But unless McDaniels makes wholesale changes to his passing system for Newton, not just slight adaptations as we saw a year ago, it’ll remain an odd fit.

McDaniels, in fact, publicly stated that he wouldn’t change his system but rather adapt it to the personnel numerous times.

“It’s not changing your system. It’s adapting your system to the talents and strengths of your players,” the Pats offensive coordinator said last August.

Plus, should the Patriots shift their system towards a 32-year-old Newton, especially after selecting Jones in the first round?

At some point, McDaniels will realize that Jones will allow him to run things his way.

Without further ado, let’s empty the mailbag. Thanks to everyone that asked a question this week. As always, please subscribe to our YouTube channel for more Pats coverage:

Gilmore’s camp is using Eagles cornerback Darius Slay’s most recent contract as a starting point. Slay signed a three-year, $50.05 million deal with over $26 million guaranteed at age 29. Although Gilmore is nearly two years older than Slay was, he’s a better player. I don’t think the Patriots’ offer will include a third year, but a $16 per year average is possible if the term is shorter. A two-year, $30 million extension with a signing bonus upfront to incentivize Gilmore to report to training camp is what I’d expect. 

Another good question because this one is a possibility as well. Both Brown and the Patriots know they are better when they are together, and the hulking offensive tackle spoke at length about his love for the program in New England. Plus, the Pats need to solidify both starting tackle spots beyond the 2021 season. To that point, Brown might take a little less to continue playing for the Pats beyond this year. The going rate for a good starting tackle is around $14 million per season, which is doable from a Pats perspective, and any deal with Brown would surely include incentives to keep his weight down.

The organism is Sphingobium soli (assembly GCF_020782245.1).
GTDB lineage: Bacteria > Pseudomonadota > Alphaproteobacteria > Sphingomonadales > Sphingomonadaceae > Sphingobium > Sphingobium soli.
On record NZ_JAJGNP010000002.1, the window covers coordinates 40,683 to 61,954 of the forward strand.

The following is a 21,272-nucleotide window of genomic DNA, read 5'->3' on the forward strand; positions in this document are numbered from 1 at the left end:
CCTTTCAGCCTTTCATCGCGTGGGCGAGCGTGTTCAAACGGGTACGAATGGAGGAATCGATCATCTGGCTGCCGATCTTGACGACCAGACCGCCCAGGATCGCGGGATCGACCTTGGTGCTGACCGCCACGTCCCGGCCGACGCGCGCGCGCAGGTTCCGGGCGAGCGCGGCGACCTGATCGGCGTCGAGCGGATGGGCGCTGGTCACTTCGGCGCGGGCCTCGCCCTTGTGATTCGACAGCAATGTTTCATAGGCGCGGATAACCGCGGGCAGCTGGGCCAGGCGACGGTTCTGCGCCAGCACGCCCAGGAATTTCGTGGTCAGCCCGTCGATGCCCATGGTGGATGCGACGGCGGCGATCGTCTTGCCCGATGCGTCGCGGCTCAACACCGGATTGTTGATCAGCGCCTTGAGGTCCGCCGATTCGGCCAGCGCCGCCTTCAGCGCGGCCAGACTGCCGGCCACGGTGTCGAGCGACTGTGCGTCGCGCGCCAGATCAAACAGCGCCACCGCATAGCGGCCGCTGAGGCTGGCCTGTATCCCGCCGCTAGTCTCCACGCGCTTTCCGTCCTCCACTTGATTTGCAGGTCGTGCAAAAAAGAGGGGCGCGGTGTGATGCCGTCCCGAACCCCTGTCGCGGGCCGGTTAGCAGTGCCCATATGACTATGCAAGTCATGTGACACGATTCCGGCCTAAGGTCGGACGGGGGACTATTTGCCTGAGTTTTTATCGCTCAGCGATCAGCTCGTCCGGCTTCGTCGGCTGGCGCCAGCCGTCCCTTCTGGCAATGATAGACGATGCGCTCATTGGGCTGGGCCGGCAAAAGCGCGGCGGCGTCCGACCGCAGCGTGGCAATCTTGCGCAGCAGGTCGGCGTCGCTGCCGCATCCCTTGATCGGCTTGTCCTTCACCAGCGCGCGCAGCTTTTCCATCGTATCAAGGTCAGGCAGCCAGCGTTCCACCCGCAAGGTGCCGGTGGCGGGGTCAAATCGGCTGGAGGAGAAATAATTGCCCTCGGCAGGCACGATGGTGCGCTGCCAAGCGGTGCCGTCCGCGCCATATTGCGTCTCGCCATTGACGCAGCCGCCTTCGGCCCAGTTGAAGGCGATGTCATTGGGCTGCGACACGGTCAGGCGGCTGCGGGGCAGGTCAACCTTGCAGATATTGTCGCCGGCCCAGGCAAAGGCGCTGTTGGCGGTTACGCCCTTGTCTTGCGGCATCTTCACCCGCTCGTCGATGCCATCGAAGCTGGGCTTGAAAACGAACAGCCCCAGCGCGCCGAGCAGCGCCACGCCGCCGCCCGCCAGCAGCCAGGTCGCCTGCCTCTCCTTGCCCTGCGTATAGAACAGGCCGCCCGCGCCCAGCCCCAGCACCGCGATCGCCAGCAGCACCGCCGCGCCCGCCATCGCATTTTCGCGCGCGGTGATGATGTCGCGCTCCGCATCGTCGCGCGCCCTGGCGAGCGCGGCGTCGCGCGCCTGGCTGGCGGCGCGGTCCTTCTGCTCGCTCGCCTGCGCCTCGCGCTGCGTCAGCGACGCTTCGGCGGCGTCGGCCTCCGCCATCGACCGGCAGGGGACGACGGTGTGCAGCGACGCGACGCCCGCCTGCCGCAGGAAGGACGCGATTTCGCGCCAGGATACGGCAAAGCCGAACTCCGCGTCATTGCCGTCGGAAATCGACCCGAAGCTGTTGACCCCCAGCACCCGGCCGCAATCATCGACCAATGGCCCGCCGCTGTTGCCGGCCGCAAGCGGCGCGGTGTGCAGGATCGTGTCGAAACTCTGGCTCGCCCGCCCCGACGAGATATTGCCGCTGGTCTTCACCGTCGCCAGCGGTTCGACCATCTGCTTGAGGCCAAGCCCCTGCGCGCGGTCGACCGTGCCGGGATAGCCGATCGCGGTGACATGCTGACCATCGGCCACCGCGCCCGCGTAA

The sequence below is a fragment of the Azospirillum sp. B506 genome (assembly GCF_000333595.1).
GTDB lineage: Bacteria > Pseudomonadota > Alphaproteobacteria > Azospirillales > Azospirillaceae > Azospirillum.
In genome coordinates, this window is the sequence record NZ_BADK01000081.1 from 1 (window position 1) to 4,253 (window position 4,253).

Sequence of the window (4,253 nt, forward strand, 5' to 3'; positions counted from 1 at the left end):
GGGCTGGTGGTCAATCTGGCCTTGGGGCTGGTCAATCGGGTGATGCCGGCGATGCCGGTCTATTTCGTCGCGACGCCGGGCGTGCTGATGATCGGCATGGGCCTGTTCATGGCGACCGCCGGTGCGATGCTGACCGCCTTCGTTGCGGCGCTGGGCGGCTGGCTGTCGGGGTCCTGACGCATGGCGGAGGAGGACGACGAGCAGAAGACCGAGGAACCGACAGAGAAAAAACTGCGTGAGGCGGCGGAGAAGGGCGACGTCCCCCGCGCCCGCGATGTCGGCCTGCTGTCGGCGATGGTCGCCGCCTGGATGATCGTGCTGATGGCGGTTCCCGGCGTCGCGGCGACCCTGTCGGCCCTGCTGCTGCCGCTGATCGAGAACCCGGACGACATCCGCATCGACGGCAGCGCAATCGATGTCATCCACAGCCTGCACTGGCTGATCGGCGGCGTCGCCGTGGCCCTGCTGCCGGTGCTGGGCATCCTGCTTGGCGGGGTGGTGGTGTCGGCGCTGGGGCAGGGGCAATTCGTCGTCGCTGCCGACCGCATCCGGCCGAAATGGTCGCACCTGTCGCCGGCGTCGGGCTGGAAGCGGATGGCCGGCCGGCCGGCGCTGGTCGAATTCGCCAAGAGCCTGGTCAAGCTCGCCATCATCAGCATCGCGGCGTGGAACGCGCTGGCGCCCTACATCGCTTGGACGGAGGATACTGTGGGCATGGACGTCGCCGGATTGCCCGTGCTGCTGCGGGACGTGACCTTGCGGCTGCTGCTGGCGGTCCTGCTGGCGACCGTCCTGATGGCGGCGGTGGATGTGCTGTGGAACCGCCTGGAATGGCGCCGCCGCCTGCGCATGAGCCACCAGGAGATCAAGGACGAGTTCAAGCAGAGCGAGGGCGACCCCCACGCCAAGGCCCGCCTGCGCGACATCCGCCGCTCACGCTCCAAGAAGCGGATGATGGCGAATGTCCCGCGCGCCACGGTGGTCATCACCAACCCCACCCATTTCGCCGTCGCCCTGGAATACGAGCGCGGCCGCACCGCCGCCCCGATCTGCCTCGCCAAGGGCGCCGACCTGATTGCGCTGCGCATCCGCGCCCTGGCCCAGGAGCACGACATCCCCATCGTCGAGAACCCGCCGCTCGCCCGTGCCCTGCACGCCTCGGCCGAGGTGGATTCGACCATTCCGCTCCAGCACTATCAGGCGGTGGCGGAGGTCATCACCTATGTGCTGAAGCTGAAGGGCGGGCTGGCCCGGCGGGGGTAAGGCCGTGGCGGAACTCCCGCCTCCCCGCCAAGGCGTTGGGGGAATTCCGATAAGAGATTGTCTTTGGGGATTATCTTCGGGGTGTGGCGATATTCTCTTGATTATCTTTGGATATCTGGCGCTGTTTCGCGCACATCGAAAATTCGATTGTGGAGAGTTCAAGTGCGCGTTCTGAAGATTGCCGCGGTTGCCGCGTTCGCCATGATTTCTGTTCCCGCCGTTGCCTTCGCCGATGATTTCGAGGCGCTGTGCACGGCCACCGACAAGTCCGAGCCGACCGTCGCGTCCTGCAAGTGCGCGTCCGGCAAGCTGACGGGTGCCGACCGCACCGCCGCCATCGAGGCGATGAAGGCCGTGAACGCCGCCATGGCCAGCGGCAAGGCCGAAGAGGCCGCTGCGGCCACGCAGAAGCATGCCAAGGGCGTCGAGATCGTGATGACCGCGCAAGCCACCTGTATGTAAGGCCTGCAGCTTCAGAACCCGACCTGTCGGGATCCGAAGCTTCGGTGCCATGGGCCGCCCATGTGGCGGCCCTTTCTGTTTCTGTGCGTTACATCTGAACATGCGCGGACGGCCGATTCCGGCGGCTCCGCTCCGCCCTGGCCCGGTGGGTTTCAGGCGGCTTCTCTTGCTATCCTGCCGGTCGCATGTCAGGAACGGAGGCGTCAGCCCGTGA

Sticking with the offensive tackles, the depth behind Brown and Wynn looks a little thin, but I’ll disagree slightly on Onwenu. Onwenu will start at left guard this season. However, if an injury to Brown or Wynn occurs, they’ll kick Onwenu outside to tackle while plugging Ted Karras into Onwenu’s spot. In essence, Onwenu is the Pats’ top backup tackle, with fellow 2020 draftee Justin Herron as a fourth option, so they have a solid contingency plan. Epect the Pats to eventually use a premium pick on an OT in the 2022 draft.

Back to the quarterbacks for a moment, we’ve discussed a Newton package with Jones as the primary quarterback. If things break that way, it wouldn’t surprise me if Cam is still a factor as a short-yardage threat to run the football. He won’t play receiver, so not full Taysom Hill, but a specialized group of plays for short-yardage and goal-line work makes sense. Last season, Newton had the fourth-highest success rate of any ball carrier in “power” situations, per Football Outsiders (power = two yards or less to go, goal-to-go situations).